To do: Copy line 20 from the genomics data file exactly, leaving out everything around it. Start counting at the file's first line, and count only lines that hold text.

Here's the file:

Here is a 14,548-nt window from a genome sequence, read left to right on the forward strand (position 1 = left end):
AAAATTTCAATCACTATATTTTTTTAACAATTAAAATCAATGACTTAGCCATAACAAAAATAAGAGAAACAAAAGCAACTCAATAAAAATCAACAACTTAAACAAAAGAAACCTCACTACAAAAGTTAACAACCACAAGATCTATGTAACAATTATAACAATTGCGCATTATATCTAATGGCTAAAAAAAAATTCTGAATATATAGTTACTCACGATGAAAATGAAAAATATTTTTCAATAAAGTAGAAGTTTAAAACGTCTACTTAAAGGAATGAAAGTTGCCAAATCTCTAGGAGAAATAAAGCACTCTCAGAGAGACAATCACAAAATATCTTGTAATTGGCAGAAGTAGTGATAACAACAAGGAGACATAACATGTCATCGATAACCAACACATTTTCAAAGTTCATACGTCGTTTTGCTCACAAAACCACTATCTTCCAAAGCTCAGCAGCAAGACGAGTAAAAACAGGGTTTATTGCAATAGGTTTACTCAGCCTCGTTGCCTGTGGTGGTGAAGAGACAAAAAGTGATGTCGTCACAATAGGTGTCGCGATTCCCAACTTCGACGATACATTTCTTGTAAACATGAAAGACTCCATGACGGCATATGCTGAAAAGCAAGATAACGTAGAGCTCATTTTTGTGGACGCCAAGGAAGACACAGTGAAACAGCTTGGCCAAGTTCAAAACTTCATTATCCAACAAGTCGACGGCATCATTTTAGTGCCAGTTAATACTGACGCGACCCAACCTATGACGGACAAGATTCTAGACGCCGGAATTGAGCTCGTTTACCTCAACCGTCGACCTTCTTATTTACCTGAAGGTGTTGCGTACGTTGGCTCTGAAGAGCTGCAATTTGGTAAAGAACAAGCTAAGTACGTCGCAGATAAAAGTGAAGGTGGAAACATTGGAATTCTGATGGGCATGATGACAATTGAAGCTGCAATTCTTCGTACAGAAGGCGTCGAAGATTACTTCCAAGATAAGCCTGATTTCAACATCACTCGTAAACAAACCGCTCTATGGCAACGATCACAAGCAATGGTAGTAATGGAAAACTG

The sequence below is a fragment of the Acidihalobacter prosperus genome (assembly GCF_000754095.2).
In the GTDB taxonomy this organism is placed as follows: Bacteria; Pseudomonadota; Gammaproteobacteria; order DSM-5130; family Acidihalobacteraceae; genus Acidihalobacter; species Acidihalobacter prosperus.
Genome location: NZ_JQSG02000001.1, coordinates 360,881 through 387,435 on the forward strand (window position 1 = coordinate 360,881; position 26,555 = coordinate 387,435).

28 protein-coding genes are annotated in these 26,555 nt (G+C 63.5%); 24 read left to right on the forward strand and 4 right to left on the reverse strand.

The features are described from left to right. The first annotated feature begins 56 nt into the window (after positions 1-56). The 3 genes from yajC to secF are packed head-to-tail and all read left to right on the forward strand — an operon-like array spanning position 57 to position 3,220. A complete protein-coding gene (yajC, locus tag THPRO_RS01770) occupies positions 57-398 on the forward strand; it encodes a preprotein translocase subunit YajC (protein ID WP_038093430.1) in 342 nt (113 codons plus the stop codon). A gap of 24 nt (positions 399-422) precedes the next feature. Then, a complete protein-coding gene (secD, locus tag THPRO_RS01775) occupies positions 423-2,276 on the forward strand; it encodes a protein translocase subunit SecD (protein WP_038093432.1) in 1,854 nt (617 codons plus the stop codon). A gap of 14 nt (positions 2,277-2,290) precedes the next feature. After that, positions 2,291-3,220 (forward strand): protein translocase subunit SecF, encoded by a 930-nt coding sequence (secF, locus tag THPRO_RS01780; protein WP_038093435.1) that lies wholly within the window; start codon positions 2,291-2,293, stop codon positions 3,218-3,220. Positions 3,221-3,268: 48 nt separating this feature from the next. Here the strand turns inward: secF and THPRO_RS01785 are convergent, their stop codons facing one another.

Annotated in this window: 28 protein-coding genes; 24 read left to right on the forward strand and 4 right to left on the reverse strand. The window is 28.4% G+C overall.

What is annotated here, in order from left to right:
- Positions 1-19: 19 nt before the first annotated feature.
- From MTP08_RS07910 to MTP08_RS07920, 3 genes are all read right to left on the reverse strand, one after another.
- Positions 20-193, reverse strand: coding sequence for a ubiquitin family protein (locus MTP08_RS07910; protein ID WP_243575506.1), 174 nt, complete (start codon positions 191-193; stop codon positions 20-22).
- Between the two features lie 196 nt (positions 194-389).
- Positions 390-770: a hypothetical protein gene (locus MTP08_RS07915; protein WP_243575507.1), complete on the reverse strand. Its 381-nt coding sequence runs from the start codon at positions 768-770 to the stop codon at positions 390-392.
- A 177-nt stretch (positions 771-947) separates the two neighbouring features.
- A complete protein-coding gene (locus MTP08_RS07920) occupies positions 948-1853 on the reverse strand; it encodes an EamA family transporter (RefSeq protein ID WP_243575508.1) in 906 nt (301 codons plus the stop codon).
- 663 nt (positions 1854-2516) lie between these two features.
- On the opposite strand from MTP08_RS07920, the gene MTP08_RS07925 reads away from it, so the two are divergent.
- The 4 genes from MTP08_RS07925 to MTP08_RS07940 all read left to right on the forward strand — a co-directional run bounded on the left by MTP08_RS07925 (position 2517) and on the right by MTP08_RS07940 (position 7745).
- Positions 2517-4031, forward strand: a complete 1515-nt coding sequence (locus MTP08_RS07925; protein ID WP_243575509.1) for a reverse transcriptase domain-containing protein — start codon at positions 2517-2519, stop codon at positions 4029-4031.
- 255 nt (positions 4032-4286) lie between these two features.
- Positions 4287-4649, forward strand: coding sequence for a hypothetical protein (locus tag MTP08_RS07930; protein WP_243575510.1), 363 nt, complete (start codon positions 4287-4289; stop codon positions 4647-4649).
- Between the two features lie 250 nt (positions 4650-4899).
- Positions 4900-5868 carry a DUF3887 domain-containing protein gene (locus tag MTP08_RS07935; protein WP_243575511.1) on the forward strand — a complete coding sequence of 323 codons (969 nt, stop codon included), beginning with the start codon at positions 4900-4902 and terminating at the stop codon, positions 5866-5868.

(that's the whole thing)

- Positions 2517-4031, forward strand: a complete 1515-nt coding sequence (locus MTP08_RS07925; protein ID WP_243575509.1) for a reverse transcriptase domain-containing protein — start codon at positions 2517-2519, stop codon at positions 4029-4031.